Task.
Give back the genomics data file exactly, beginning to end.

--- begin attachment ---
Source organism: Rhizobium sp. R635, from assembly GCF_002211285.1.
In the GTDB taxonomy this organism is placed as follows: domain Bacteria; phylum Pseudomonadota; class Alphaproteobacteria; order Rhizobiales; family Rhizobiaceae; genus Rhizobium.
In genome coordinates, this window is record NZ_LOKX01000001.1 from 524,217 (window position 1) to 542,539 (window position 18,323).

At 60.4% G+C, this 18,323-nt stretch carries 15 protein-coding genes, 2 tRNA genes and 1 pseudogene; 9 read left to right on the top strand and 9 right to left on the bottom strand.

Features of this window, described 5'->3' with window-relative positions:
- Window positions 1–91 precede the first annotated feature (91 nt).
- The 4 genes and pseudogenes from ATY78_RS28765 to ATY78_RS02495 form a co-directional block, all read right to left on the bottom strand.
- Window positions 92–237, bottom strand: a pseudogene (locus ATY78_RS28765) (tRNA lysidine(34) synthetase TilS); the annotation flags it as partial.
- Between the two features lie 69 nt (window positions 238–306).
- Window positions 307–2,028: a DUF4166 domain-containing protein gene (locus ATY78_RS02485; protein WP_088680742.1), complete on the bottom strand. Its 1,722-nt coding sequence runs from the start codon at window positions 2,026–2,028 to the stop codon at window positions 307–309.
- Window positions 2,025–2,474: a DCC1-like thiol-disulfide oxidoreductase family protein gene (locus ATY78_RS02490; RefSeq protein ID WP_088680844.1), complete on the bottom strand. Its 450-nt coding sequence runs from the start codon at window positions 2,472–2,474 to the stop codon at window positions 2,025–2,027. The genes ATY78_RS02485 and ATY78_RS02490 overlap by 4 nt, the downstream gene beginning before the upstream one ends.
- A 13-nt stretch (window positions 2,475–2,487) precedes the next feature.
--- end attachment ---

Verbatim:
Source organism: Rhizobium sp. R635, from assembly GCF_002211285.1.
In the GTDB taxonomy this organism is placed as follows: domain Bacteria; phylum Pseudomonadota; class Alphaproteobacteria; order Rhizobiales; family Rhizobiaceae; genus Rhizobium.
In genome coordinates, this window is record NZ_LOKX01000001.1 from 524,217 (window position 1) to 542,539 (window position 18,323).

At 60.4% G+C, this 18,323-nt stretch carries 15 protein-coding genes, 2 tRNA genes and 1 pseudogene; 9 read left to right on the top strand and 9 right to left on the bottom strand.

Features of this window, described 5'->3' with window-relative positions:
- Window positions 1–91 precede the first annotated feature (91 nt).
- The 4 genes and pseudogenes from ATY78_RS28765 to ATY78_RS02495 form a co-directional block, all read right to left on the bottom strand.
- Window positions 92–237, bottom strand: a pseudogene (locus ATY78_RS28765) (tRNA lysidine(34) synthetase TilS); the annotation flags it as partial.
- Between the two features lie 69 nt (window positions 238–306).
- Window positions 307–2,028: a DUF4166 domain-containing protein gene (locus ATY78_RS02485; protein WP_088680742.1), complete on the bottom strand. Its 1,722-nt coding sequence runs from the start codon at window positions 2,026–2,028 to the stop codon at window positions 307–309.
- Window positions 2,025–2,474: a DCC1-like thiol-disulfide oxidoreductase family protein gene (locus ATY78_RS02490; RefSeq protein ID WP_088680844.1), complete on the bottom strand. Its 450-nt coding sequence runs from the start codon at window positions 2,472–2,474 to the stop codon at window positions 2,025–2,027. The genes ATY78_RS02485 and ATY78_RS02490 overlap by 4 nt, the downstream gene beginning before the upstream one ends.
- A 13-nt stretch (window positions 2,475–2,487) precedes the next feature.